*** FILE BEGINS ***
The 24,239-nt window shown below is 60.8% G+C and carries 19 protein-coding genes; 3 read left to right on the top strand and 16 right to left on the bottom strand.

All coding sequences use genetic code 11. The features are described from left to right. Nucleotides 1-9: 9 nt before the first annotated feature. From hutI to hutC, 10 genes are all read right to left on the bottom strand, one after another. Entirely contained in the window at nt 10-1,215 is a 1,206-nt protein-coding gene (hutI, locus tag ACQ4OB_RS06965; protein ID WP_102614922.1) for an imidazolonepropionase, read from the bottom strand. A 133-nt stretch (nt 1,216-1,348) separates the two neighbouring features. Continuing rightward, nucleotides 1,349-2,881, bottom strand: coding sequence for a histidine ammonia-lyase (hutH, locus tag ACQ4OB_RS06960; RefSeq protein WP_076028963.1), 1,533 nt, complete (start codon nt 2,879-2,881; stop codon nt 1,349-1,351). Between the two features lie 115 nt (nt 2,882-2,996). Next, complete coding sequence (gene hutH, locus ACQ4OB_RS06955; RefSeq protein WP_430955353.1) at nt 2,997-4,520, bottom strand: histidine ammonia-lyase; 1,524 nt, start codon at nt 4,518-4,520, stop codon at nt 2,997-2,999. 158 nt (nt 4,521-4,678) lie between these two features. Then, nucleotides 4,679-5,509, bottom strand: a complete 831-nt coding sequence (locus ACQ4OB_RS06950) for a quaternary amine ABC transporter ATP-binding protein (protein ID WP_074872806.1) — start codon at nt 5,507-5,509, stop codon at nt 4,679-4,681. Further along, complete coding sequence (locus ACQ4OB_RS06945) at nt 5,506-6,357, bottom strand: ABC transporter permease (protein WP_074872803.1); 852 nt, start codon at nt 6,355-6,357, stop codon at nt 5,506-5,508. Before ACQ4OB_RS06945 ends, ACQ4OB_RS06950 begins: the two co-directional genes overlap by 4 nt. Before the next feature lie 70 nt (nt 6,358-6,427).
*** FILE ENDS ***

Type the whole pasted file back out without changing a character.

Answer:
The 24,239-nt window shown below is 60.8% G+C and carries 19 protein-coding genes; 3 read left to right on the top strand and 16 right to left on the bottom strand.

All coding sequences use genetic code 11. The features are described from left to right. Nucleotides 1-9: 9 nt before the first annotated feature. From hutI to hutC, 10 genes are all read right to left on the bottom strand, one after another. Entirely contained in the window at nt 10-1,215 is a 1,206-nt protein-coding gene (hutI, locus tag ACQ4OB_RS06965; protein ID WP_102614922.1) for an imidazolonepropionase, read from the bottom strand. A 133-nt stretch (nt 1,216-1,348) separates the two neighbouring features. Continuing rightward, nucleotides 1,349-2,881, bottom strand: coding sequence for a histidine ammonia-lyase (hutH, locus tag ACQ4OB_RS06960; RefSeq protein WP_076028963.1), 1,533 nt, complete (start codon nt 2,879-2,881; stop codon nt 1,349-1,351). Between the two features lie 115 nt (nt 2,882-2,996). Next, complete coding sequence (gene hutH, locus ACQ4OB_RS06955; RefSeq protein WP_430955353.1) at nt 2,997-4,520, bottom strand: histidine ammonia-lyase; 1,524 nt, start codon at nt 4,518-4,520, stop codon at nt 2,997-2,999. 158 nt (nt 4,521-4,678) lie between these two features. Then, nucleotides 4,679-5,509, bottom strand: a complete 831-nt coding sequence (locus ACQ4OB_RS06950) for a quaternary amine ABC transporter ATP-binding protein (protein ID WP_074872806.1) — start codon at nt 5,507-5,509, stop codon at nt 4,679-4,681. Further along, complete coding sequence (locus ACQ4OB_RS06945) at nt 5,506-6,357, bottom strand: ABC transporter permease (protein WP_074872803.1); 852 nt, start codon at nt 6,355-6,357, stop codon at nt 5,506-5,508. Before ACQ4OB_RS06945 ends, ACQ4OB_RS06950 begins: the two co-directional genes overlap by 4 nt. Before the next feature lie 70 nt (nt 6,358-6,427).